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Strings and Spring

  1. Nov 17, 2003 #1
    I have the following problem

    Pulling up on a rope, you lift a 4.25-kg bucket of water from a well with an acceleration of 1.80 m/s². What is the tension in the rope?

    What part exactly does the acceleration play in this scenario?
     
  2. jcsd
  3. Nov 17, 2003 #2

    Doc Al

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    Staff: Mentor

    The net force on an object determines its acceleration. Given the acceleration, you can find the net force. Tell us what you know about Newton's second law.
     
  4. Nov 17, 2003 #3
    net force = ma
    a = f/m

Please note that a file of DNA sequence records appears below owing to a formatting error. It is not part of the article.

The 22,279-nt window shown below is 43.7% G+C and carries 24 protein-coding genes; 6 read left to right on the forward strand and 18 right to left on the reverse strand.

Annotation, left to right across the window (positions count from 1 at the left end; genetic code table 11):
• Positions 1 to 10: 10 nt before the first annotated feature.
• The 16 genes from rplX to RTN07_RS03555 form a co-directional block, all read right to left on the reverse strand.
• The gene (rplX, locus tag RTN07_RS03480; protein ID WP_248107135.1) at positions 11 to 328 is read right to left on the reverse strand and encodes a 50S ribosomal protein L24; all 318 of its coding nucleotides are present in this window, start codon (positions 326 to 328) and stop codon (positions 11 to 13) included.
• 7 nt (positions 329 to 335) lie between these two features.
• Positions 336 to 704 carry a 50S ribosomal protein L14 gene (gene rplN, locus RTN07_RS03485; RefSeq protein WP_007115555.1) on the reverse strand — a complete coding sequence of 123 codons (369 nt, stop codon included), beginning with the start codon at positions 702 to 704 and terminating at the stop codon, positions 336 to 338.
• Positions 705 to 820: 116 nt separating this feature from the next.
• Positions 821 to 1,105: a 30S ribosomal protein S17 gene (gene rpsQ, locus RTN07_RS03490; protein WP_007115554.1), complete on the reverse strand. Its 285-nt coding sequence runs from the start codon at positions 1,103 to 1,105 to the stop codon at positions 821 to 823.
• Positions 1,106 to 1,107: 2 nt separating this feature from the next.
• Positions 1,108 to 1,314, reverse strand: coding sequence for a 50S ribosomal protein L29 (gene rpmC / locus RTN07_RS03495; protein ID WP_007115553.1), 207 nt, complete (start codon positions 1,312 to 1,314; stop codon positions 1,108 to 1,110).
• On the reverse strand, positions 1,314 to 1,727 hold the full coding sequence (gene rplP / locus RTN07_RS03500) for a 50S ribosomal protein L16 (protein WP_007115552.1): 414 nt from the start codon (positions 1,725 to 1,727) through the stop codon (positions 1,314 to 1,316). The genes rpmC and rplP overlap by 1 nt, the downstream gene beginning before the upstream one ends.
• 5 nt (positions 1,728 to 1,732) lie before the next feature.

1.80 = f/4.25
    f = 7.65
     
  5. Nov 17, 2003 #4

    Doc Al

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    First step: Describe all the forces acting on that bucket! Then add them up to find the net force.

    Draw yourself a diagram.
     
  6. Nov 17, 2003 #5
    there is the force of me pull it up @ 1.80m/s²
    the mass 4.25 pulling down...
     
  7. Nov 17, 2003 #6

    Doc Al

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    There is a force pulling up, that's the tension (T) in the rope. There's also a force pulling down, the weight (not mass!) of the bucket&water. (Note: gravity pulls on the mass, that pull is the weight. You can calculate the weight by multiplying the mass by g, the acceleration due to gravity. g = 9.8 [m/s2])

    The net force is (choosing up as positive):

    Fnet = T - mg

    From Newton's second law:

    Fnet = ma

    Now it's your turn. You know a (it's 1.8 m/s2 upwards) and you know m . Find T. Give it a try.
     
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